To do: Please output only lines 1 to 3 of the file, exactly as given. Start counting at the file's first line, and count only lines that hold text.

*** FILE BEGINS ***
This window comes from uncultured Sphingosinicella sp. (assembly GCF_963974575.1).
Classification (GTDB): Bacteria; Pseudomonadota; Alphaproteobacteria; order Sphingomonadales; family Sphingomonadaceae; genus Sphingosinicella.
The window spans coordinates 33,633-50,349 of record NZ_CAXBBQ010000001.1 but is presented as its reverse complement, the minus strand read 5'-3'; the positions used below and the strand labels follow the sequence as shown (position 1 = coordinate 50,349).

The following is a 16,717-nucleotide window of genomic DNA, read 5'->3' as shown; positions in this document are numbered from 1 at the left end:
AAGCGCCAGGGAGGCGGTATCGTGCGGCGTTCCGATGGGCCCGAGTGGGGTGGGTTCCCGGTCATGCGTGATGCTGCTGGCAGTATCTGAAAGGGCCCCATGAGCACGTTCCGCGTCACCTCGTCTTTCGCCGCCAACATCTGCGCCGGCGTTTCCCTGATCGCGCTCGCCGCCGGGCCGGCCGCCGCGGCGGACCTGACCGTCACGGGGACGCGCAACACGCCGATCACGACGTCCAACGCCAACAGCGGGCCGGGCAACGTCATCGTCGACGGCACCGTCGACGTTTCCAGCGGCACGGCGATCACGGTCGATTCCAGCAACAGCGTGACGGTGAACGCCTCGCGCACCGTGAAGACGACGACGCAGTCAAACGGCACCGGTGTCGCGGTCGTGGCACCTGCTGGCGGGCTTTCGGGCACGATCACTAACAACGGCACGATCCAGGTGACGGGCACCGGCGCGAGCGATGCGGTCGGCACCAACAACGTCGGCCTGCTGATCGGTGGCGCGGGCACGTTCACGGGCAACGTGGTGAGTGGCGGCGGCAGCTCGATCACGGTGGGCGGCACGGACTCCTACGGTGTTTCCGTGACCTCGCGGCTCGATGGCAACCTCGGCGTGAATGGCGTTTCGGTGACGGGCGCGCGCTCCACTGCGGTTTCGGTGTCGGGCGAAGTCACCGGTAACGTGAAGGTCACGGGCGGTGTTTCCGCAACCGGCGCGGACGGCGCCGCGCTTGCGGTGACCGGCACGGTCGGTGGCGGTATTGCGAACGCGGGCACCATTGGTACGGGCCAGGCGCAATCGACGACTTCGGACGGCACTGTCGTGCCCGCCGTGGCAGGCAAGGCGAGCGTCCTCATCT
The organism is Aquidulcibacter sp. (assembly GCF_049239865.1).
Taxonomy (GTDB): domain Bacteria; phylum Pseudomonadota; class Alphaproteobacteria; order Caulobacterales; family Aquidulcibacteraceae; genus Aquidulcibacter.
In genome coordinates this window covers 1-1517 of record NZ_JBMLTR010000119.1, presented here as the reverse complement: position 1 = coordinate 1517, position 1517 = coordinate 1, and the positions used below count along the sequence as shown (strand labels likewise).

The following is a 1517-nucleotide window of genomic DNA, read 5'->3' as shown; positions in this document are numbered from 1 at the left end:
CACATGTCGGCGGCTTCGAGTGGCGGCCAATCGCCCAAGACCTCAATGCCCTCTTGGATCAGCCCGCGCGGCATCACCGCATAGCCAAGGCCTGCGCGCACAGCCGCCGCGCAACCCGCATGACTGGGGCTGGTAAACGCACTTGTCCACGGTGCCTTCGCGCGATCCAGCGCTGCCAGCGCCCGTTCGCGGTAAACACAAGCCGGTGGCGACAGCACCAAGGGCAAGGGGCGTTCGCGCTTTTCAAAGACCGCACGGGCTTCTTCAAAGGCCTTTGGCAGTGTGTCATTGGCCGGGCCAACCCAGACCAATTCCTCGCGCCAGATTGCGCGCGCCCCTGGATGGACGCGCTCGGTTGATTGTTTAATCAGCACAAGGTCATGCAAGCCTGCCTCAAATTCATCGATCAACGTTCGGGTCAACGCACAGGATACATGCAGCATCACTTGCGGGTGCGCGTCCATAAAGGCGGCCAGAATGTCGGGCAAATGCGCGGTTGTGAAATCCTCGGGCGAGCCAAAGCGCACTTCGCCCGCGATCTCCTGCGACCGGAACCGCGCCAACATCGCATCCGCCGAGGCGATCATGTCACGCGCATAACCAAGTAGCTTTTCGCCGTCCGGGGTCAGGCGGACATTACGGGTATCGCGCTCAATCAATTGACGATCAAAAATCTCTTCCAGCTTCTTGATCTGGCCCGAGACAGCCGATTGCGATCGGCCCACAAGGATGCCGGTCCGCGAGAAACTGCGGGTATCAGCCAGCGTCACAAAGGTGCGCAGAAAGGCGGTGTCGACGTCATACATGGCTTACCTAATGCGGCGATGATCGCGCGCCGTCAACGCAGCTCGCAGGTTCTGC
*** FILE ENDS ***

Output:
This window comes from uncultured Sphingosinicella sp. (assembly GCF_963974575.1).
Classification (GTDB): Bacteria; Pseudomonadota; Alphaproteobacteria; order Sphingomonadales; family Sphingomonadaceae; genus Sphingosinicella.
The window spans coordinates 33,633-50,349 of record NZ_CAXBBQ010000001.1 but is presented as its reverse complement, the minus strand read 5'-3'; the positions used below and the strand labels follow the sequence as shown (position 1 = coordinate 50,349).